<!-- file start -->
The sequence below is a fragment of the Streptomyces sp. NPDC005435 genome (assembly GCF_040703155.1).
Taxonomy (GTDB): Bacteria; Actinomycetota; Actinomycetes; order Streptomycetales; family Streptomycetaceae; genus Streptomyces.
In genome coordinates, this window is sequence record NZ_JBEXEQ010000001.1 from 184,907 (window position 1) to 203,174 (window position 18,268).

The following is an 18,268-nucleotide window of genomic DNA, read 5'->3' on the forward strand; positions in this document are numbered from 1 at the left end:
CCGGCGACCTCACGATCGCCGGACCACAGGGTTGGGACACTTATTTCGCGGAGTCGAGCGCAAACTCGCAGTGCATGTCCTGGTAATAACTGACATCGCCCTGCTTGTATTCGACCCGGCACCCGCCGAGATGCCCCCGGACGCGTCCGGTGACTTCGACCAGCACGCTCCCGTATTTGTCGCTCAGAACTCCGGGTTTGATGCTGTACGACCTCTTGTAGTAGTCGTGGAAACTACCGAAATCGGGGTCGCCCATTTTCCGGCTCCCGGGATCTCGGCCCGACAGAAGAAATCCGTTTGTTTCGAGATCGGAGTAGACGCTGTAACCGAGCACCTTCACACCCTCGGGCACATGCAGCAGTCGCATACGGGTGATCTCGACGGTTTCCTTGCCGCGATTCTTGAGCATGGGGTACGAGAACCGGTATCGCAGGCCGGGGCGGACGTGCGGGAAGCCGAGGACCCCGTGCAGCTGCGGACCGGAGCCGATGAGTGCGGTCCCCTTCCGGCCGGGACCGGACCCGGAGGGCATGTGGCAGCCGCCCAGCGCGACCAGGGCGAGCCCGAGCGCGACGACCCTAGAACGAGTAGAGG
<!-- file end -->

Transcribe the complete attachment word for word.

The sequence below is a fragment of the Streptomyces sp. NPDC005435 genome (assembly GCF_040703155.1).
Taxonomy (GTDB): Bacteria; Actinomycetota; Actinomycetes; order Streptomycetales; family Streptomycetaceae; genus Streptomyces.
In genome coordinates, this window is sequence record NZ_JBEXEQ010000001.1 from 184,907 (window position 1) to 203,174 (window position 18,268).

The following is an 18,268-nucleotide window of genomic DNA, read 5'->3' on the forward strand; positions in this document are numbered from 1 at the left end:
CCGGCGACCTCACGATCGCCGGACCACAGGGTTGGGACACTTATTTCGCGGAGTCGAGCGCAAACTCGCAGTGCATGTCCTGGTAATAACTGACATCGCCCTGCTTGTATTCGACCCGGCACCCGCCGAGATGCCCCCGGACGCGTCCGGTGACTTCGACCAGCACGCTCCCGTATTTGTCGCTCAGAACTCCGGGTTTGATGCTGTACGACCTCTTGTAGTAGTCGTGGAAACTACCGAAATCGGGGTCGCCCATTTTCCGGCTCCCGGGATCTCGGCCCGACAGAAGAAATCCGTTTGTTTCGAGATCGGAGTAGACGCTGTAACCGAGCACCTTCACACCCTCGGGCACATGCAGCAGTCGCATACGGGTGATCTCGACGGTTTCCTTGCCGCGATTCTTGAGCATGGGGTACGAGAACCGGTATCGCAGGCCGGGGCGGACGTGCGGGAAGCCGAGGACCCCGTGCAGCTGCGGACCGGAGCCGATGAGTGCGGTCCCCTTCCGGCCGGGACCGGACCCGGAGGGCATGTGGCAGCCGCCCAGCGCGACCAGGGCGAGCCCGAGCGCGACGACCCTAGAACGAGTAGAGG